Fascism challenged Broch’s idealism and his cosmopolitanism. And in exile, he refashioned his cultural criticism into a theory of mass delusion. He promoted his mass psychology as an explanation of mass political aberrations and as an Arbeitsprogramm for establishing a new form of humane democracy. This new political theorizing and activism maintained its anti-national characteristics, as he turned his central European cosmopolitan impulses into a more rigorous platform for international cooperation and the protection of human rights. His political theory of mass delusion placed Broch in line with the extra-national theories of human rights and the protection of human dignity found in the program of the United Nations and organizations like Amnesty International.4 But, as Hannah Arendt argued, the basis for his internationalism as well as his reforms to democratic structures relied on the theoretical acceptance of fundamental and shared human cognition. Such universalism left his ideas on ‘total democracy’ and internationalism too locked into the individual cognitive experience and the closing of value systems. It was completely blind to the real dangers of the violent closing of the public sphere.

Pre-exile, Broch saw pragmatic politics as valueless, an expression of kitsch, because he believed that historical development progressed through individual creative and epistemological change. Such a belief allowed him to reject political ideology and activism in favour of aesthetic creativity. Post-exile, Broch saw pragmatic politics as a duty, a necessity for the maintenance of human freedom and progress. He repackaged his philosophy of history and his theory on ethical free will into a political program of citizen rights and responsibilities. The result, however, was an integration of his cognitive model of ethical creativity (value construction), which continued to operate in a non-political environment, with a public idiom ← 4 | 5 → for citizen duties and state activism. The question Broch failed to answer was how a cognitive basis for humane activity could challenge the development of state power and the forces of nationalism. In the following chapters, I explore the foundation of his intellectual understanding of modernity, his political mentality during the Austrian First Republic, his post-exilic development of political theory and his position in the 1940s American dialogue on democracy and freedom.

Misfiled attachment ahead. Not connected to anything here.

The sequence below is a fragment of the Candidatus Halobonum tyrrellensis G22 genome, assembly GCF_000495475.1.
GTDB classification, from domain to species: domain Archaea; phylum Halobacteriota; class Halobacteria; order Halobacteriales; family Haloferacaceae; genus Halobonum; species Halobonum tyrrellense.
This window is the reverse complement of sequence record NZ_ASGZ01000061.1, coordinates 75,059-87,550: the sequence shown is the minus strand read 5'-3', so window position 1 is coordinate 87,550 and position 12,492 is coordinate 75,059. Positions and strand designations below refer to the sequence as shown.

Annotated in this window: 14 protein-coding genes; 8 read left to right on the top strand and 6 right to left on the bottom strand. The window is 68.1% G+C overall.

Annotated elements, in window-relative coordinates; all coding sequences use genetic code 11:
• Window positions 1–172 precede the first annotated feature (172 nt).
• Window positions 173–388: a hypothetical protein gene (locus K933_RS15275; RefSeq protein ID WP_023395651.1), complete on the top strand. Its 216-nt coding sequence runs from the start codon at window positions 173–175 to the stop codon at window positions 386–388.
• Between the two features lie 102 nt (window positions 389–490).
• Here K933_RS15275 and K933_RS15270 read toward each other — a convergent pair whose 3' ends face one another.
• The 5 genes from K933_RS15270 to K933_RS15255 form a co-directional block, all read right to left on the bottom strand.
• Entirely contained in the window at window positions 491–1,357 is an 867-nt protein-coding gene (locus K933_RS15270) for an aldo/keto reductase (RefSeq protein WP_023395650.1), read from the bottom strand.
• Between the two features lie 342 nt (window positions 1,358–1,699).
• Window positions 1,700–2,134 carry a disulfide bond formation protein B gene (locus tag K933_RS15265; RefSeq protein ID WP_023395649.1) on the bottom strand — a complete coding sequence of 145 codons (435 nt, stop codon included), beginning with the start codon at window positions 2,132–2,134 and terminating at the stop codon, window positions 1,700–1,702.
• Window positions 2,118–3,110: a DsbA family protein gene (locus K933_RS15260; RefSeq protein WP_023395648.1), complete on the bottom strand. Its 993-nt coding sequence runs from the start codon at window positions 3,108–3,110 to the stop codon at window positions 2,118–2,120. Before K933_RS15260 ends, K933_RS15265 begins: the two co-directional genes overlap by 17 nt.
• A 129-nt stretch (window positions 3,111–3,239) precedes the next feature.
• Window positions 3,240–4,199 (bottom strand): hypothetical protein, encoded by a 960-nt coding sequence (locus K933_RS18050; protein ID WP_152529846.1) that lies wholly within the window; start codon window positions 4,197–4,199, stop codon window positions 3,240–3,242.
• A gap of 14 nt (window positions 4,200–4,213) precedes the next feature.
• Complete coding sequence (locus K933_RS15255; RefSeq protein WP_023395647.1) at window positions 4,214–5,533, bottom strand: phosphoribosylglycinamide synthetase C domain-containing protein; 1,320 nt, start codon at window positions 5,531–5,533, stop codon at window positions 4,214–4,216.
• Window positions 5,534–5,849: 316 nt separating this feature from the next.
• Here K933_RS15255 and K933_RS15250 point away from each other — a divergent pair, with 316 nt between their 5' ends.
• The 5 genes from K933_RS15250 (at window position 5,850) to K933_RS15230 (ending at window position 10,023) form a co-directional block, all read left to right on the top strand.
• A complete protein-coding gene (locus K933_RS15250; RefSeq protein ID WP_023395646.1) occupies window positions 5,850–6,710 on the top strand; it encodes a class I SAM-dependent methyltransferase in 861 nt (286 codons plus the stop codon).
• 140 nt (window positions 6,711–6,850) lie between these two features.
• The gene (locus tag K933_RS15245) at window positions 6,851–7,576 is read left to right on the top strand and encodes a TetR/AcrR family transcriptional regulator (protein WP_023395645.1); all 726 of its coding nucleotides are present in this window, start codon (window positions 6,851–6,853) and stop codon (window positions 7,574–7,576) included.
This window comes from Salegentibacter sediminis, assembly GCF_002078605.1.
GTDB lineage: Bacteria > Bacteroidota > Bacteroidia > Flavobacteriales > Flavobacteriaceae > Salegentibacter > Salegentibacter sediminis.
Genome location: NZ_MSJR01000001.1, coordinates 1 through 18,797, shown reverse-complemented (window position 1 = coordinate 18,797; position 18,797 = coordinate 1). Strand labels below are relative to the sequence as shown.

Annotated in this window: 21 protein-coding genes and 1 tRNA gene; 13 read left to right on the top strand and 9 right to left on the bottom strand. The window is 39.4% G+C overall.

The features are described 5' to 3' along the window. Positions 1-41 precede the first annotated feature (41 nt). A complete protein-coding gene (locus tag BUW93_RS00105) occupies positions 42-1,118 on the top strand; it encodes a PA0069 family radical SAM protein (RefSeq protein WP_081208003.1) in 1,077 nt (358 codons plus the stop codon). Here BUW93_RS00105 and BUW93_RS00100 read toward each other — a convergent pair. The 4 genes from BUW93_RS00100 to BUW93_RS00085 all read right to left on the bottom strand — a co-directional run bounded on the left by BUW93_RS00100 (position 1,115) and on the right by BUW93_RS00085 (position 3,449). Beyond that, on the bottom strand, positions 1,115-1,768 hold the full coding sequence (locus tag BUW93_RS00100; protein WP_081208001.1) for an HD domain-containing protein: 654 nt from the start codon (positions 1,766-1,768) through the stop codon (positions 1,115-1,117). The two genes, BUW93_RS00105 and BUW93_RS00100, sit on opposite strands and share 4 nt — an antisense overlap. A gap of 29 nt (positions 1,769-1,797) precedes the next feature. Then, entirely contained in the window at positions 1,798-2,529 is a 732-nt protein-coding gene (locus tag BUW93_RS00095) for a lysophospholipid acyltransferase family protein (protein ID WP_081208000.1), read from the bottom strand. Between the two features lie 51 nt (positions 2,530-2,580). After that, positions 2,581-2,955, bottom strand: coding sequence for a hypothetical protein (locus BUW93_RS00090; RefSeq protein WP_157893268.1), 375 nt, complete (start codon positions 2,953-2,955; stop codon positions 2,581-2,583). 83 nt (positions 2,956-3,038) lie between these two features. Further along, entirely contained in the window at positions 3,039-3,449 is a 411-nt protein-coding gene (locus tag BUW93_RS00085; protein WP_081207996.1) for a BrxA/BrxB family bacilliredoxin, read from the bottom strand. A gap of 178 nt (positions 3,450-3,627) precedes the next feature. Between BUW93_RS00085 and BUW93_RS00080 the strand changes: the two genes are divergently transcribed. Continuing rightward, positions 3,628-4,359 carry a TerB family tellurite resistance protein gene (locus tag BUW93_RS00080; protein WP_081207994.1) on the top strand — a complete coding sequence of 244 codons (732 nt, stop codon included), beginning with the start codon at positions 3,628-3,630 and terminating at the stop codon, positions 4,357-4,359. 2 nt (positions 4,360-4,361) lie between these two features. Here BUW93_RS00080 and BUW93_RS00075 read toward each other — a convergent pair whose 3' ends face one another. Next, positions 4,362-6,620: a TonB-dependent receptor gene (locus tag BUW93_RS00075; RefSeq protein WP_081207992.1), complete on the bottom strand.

For Broch, the challenge for democracy in the context of fascism and world war was to construct democratic institutions that protected and nurtured the source of ethics, the individual. Thus, he challenged European and American limitations to their own democratic principles. He extended his political theory from defining the relationship among democracy, values and the individual to the creation of human rights and the protection of human dignity. Ultimately, he packaged his democratic theory and his commitment to human rights in a program for the protection of life through economic reform, cultural vitality and internationalism. In my discussion, I summarize his views on democracy as a force to combat totalitarianism, the structure of citizenship and the ethical efficiency of the individual in the maintenance of democratic freedom. I outline how Broch’s political theory responded to his intellectual and cultural education in early twentieth-century Vienna and the United States during the 1930s and 1940s.

In particular, I examine how Broch’s value theory reflected the context of a contested view of humanism in the modern world. Positivism and an optimistic view of human progress heralded modern Europe as the culmination of mankind’s cultural and technological ability. With European potential appearing unlimited, bourgeois values and a capitalistic worldview assumed either the burden of spreading civilization or the battle of social Darwinism and its cultural interpretation of the survival of the fittest. Both views supported European expansion throughout the world through militarization and imperialism. By the mid-twentieth century the combination of European self-admiration and self-justified domination of the globe had produced multiple attempts at genocide and two world wars. The ultimate combination of human technological advancement and unchecked visions of superiority was realized in Germany in the early ← 5 | 6 → 1940s. The mechanized murder of European Jewry was blatant evidence of the power of human ingenuity and the emptiness and savagery of the human spirit. It proved to many that the Enlightenment project and its cult of rationality had a dangerous, instrumental side. It was what Theodor Adorno and Max Horkheimer called the dialectic of the Enlightenment.5